Recent research into the therepeutic benefits of Labyrinths has prompted administrators of public parks, houses of worship and healthcare organisations to integrate them into their buildings and grounds.
In the last decade in the United States alone, more than 200 labyrinths have been built in hospitals. Locally, Westmead Children's Hospital in Sydney recently installed one within its grounds for patient care and rehabilitation.
There are many different therapeutic applications for the labyrinth apart from the general well-being of the community. Various researchers around the world have studied the effects of labyrinth use in medical settings, showing that the relaxation response brings slower breathing, a slower heart rate, and lower blood pressure (ref), and a reduction in the stress related to being ill, an improved attitude about coping with ill health, an interest in participating in treatment (ref)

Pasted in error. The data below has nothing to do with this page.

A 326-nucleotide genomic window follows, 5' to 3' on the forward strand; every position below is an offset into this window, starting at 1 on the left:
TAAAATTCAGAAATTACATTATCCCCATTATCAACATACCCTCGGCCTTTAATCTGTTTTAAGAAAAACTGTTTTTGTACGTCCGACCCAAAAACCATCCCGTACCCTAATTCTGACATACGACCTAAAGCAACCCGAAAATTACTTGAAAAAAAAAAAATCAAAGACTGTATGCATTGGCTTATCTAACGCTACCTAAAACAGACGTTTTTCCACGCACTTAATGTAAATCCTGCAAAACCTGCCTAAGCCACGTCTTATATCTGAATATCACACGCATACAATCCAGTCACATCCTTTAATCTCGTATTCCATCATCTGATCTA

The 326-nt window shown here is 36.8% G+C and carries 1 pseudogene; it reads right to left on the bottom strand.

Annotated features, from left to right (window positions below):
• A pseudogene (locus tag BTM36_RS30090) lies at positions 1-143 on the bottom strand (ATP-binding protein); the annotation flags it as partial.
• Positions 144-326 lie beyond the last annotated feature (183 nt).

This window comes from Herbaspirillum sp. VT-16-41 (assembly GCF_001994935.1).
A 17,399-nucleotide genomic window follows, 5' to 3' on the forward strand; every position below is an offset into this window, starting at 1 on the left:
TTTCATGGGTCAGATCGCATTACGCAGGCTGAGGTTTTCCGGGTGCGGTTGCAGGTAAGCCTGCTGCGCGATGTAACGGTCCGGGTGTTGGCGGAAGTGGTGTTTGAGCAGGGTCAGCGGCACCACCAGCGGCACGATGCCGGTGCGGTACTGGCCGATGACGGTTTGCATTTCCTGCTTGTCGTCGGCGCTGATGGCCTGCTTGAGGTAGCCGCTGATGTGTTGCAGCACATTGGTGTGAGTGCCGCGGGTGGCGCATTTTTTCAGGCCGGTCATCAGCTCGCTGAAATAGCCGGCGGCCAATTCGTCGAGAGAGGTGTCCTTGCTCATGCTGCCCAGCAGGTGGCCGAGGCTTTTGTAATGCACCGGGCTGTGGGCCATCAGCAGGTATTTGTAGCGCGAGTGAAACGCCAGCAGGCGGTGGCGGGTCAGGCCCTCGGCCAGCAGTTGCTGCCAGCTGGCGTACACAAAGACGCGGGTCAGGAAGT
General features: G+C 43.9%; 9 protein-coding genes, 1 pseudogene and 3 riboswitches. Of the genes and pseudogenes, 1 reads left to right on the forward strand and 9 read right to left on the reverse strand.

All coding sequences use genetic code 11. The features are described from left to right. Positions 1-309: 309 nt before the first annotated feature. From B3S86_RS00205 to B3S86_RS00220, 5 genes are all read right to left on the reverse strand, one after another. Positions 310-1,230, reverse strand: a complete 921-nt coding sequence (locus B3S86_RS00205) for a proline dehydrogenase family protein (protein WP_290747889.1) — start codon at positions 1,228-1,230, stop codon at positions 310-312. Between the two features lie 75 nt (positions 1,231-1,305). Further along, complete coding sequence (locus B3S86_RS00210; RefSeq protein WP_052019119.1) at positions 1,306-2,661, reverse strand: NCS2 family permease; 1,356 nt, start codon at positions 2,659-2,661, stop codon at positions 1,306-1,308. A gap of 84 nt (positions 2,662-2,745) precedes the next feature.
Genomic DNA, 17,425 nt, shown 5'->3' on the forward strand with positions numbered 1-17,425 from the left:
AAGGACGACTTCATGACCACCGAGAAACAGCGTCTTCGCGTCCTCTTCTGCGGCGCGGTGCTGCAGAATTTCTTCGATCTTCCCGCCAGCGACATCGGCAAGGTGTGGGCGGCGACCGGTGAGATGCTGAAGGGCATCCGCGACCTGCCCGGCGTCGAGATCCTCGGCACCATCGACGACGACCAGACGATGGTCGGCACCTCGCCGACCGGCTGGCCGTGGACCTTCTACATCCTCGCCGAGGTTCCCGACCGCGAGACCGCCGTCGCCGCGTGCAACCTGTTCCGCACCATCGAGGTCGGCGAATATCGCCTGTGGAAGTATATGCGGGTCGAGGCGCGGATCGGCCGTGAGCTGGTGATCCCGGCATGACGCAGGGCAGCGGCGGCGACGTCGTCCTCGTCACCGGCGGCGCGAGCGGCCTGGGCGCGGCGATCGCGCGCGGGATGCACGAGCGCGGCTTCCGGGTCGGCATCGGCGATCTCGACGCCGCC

In one specific US-based example, Bethesda Naval Hospital in Washington DC has recently installed a labyrinth to help veterans dealing with Post Traumatic Stress Disorder.
The labyrinth is also a powerful tool for dealing with grief – a way to walk your sorrow and begin to integrate it. There are schools using the labyrinth to help children deal with Attention Deficit Disorder. The labyrinth helps them 'centre' and calm themselves and concentrate for longer periods of time (ref).